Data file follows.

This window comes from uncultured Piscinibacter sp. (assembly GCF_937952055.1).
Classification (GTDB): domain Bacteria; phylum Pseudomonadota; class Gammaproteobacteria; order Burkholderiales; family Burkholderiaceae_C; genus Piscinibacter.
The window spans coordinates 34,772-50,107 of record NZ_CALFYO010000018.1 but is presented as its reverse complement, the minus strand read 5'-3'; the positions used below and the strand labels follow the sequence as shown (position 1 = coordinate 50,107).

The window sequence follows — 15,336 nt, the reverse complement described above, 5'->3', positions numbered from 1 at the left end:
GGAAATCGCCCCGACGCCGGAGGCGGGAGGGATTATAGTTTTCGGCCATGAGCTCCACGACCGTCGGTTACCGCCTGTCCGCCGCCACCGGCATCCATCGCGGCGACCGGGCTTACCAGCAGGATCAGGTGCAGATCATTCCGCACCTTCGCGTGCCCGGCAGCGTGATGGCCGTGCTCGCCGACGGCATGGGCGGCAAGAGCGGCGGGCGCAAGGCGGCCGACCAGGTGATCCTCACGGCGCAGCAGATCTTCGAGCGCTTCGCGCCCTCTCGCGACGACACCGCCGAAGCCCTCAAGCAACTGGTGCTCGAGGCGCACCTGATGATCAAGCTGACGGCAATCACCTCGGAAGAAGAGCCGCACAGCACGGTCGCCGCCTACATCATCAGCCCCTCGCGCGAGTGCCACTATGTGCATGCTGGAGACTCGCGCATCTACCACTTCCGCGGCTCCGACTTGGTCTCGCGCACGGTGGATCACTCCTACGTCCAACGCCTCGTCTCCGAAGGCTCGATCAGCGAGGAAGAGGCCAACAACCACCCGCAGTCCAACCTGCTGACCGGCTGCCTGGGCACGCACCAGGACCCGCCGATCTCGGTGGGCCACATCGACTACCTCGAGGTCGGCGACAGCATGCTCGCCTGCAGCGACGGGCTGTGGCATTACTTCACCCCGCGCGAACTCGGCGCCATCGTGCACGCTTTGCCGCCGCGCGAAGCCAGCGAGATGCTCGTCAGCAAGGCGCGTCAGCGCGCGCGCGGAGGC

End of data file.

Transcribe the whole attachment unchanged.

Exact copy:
This window comes from uncultured Piscinibacter sp. (assembly GCF_937952055.1).
Classification (GTDB): domain Bacteria; phylum Pseudomonadota; class Gammaproteobacteria; order Burkholderiales; family Burkholderiaceae_C; genus Piscinibacter.
The window spans coordinates 34,772-50,107 of record NZ_CALFYO010000018.1 but is presented as its reverse complement, the minus strand read 5'-3'; the positions used below and the strand labels follow the sequence as shown (position 1 = coordinate 50,107).

The window sequence follows — 15,336 nt, the reverse complement described above, 5'->3', positions numbered from 1 at the left end:
GGAAATCGCCCCGACGCCGGAGGCGGGAGGGATTATAGTTTTCGGCCATGAGCTCCACGACCGTCGGTTACCGCCTGTCCGCCGCCACCGGCATCCATCGCGGCGACCGGGCTTACCAGCAGGATCAGGTGCAGATCATTCCGCACCTTCGCGTGCCCGGCAGCGTGATGGCCGTGCTCGCCGACGGCATGGGCGGCAAGAGCGGCGGGCGCAAGGCGGCCGACCAGGTGATCCTCACGGCGCAGCAGATCTTCGAGCGCTTCGCGCCCTCTCGCGACGACACCGCCGAAGCCCTCAAGCAACTGGTGCTCGAGGCGCACCTGATGATCAAGCTGACGGCAATCACCTCGGAAGAAGAGCCGCACAGCACGGTCGCCGCCTACATCATCAGCCCCTCGCGCGAGTGCCACTATGTGCATGCTGGAGACTCGCGCATCTACCACTTCCGCGGCTCCGACTTGGTCTCGCGCACGGTGGATCACTCCTACGTCCAACGCCTCGTCTCCGAAGGCTCGATCAGCGAGGAAGAGGCCAACAACCACCCGCAGTCCAACCTGCTGACCGGCTGCCTGGGCACGCACCAGGACCCGCCGATCTCGGTGGGCCACATCGACTACCTCGAGGTCGGCGACAGCATGCTCGCCTGCAGCGACGGGCTGTGGCATTACTTCACCCCGCGCGAACTCGGCGCCATCGTGCACGCTTTGCCGCCGCGCGAAGCCAGCGAGATGCTCGTCAGCAAGGCGCGTCAGCGCGCGCGCGGAGGC